Here is a particularly good site on regexes (there are many) and there is a "quick start" here. All of the code below is to be found on the fiddle here:

CREATE TABLE test
(
  txt VARCHAR (200)
);

and populate it:

INSERT INTO test
  select 'LINESTRING ( 1.0 2.0, 3 4)'                               as txt from dual union all
  select 'LINESTRING M ( 1 2 3, 4 5 6.0)'                           as txt from dual union all
  select 'LINESTRING ( 1 2, 3 4, 5 6)'                              as txt from dual union all
  select 'LINESTRING M ( 1 2 3, 4 5 6.0, 7 8.00 9.0)'               as txt from dual union all
  select 'LINESTRING M ( 1 2 3.0, 4 5 6)'                           as txt from dual union all
  select 'MULTILINESTRING M (( 1 2 3, 4 5 6),( 7 8 9, 10 11 12.0))' as txt from dual;

And then we run:

SELECT
  txt,
  REGEXP_REPLACE(txt, '(\d+\.{0,1}0* \d+\.{0,1}0{0,3}) \d+\.{0,1}0{0,3}', '\1') AS res
FROM
  test;

Result:

TXT                                                         RES
LINESTRING ( 1.0 2.0, 3 4)                                  LINESTRING ( 1.0 2.0, 3 4)
LINESTRING M ( 1 2 3, 4 5 6.0)                              LINESTRING M ( 1 2, 4 5)
LINESTRING ( 1 2, 3 4, 5 6)                                 LINESTRING ( 1 2, 3 4, 5 6)
LINESTRING M ( 1 2 3, 4 5 6.0, 7 8.00 9.0)                  LINESTRING M ( 1 2, 4 5, 7 8.00)
LINESTRING M ( 1 2 3.0, 4 5 6)                              LINESTRING M ( 1 2, 4 5)
MULTILINESTRING M (( 1 2 3, 4 5 6),( 7 8 9, 10 11 12.0))    MULTILINESTRING M (( 1 2, 4 5),( 7 8, 10 11))
6 rows

The REGEXP_REPLACE() function (also see manual) - it's basic structure is

REGEXP_REPLACE( string, pattern [, replacement_string [, start_position [, nth_appearance [, match_parameter ] ] ] ] )

Explanation of regex:

I would suggest that you read up a bit on regexes (tutorial here) - good discussion on how far they should be taken here. The discussion is about valid emails, but can be applied to a regex for anything - a case in point can be found here - the regex to validate emails is 6000 characters long! Life's too short!.

The regex (aka the "pattern"):

 (\d+\.{0,1}0* \d+\.{0,1}0{0,3}) \d+\.{0,1}0{0,3}
  • (\d+\.{0,1}0* :

    • So, this starts with a ( - this creates a capturing group - we'll see this in use a bit later,

    • \d+ - the backslash (\) is a metacharacter - i.e. it is a special character for regexes - \d means a digit [0-9] (you'll find a list of these metacharacters on any regex cheat-sheet) and the plus sign (+) signifies the preceding character 1 or more times. This will therefore pick up 1, 2, 3... or 45, 34... or any integer.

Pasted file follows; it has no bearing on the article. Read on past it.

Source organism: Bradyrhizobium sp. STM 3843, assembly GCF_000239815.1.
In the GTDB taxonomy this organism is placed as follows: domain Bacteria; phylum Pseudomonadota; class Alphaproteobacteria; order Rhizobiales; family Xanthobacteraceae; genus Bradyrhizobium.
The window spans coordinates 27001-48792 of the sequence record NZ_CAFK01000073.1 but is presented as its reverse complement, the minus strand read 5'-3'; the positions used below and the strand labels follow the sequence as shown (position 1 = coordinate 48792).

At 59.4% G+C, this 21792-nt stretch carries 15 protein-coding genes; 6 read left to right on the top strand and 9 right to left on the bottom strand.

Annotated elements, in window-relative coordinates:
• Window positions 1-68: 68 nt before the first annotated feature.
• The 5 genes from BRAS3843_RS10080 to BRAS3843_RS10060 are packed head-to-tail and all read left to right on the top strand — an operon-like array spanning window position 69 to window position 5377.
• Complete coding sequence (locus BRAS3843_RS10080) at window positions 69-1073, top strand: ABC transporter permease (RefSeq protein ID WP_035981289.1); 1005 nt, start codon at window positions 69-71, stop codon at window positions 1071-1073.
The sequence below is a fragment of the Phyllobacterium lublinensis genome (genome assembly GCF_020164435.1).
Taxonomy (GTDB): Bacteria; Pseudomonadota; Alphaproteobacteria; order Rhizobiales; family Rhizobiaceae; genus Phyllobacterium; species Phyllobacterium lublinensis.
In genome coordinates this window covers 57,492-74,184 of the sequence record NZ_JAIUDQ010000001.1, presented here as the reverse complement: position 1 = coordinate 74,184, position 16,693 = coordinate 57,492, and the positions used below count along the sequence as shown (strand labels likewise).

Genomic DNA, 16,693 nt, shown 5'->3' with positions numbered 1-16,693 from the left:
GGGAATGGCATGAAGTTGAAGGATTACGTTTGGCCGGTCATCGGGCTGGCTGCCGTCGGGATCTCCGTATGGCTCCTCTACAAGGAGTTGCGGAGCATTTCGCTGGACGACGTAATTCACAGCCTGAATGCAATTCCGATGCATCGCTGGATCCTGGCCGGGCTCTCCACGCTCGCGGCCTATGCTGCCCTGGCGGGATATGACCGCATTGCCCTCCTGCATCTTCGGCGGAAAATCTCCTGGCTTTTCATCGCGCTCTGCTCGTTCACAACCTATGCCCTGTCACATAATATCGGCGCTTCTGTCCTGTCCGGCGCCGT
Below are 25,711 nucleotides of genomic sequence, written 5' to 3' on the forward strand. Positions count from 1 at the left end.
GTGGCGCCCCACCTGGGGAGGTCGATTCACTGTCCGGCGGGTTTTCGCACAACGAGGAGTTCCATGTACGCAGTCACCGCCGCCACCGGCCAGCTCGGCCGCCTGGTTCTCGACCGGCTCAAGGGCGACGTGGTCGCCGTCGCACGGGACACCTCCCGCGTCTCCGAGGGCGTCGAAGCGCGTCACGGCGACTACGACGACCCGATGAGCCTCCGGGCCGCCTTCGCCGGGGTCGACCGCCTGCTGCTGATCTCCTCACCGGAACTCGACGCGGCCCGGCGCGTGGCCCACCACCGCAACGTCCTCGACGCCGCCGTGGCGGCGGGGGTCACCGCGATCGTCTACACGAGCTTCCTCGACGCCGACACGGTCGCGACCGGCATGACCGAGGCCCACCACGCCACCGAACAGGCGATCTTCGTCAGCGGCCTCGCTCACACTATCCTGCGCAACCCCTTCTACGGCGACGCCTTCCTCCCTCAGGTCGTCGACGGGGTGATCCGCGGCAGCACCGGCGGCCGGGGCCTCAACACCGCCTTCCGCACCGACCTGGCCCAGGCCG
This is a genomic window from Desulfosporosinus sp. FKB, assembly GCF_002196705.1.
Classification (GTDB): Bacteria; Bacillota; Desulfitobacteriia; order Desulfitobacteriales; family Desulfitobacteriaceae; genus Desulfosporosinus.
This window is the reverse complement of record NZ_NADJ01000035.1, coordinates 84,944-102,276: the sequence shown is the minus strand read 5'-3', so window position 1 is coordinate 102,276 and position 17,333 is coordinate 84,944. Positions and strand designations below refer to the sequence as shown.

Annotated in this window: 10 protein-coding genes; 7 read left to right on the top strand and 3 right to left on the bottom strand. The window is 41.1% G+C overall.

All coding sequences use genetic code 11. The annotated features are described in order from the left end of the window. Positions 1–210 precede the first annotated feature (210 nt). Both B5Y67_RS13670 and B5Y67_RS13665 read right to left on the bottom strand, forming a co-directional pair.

• \. - we wish to match integers such as 8.00, so we have to match a decimal point (.). However, decimal points (full stops, dot or periods) are also, you've guessed it, regex metacharacters - so we require a backslash again!

    • {0,1} - now, an integer may or may not be followed by a decimal point, so we put a quantifier after the literal decimal point of {0,1}, so what this is saying is match the point 0 or 1 time, but no more than once - which wouldn't make sense!

    • 0* - if the decimal point is in place, it also may or may not be followed by zeros (0). The asterisk (* - aka star) is (another!) metacharacter which means look for repeats of the preceding zero character 0 or more times.

    • - finally, a space - in technical terms a "space literal". This correspondes to the space between the first and second integers.

  • \d+\.{0,1}0{0,3}) - this is the same as the one above except for the 0{0,3} (instead of 0*) which means (as explained above) zero to 3 repetitions of the 0 after the decimal point - just to show the potential differences and the potential power(*) of regexes.

    * - or their capacity to induce confusion, not to say torpor!

    • ) - then there's the closing parenthesis ()) which ends the capturing group.
  • \d+\.{0,1}0{0,3} - the last part of the regex - and not part of the capturing group. A space literal (this time between 2nd and 3rd integers), followed by another integer, with or without a trailing decimal point, followed by 0 up to 3 zeros.

Then we come to the replacement - it's simply \1 which is a reference to the first capturing group - i.e. replace all of the regex with just the capturing group - i.e. truncate the string as desired - i.e. replace the groups of three integers with groups of two as the question requires.

Many swear by regexes, many swear at them! I'm in neither camp (or maybe both :-) ). They can provide a good quick solution to many problems that would require a lot of lines of code otherwise - but see the discussion on email regexes mentioned above - like any tool, they have their uses, but there may be times when another solution may be optimal, even if regexes can do the job, doesn't meant that they're the best tool for the job!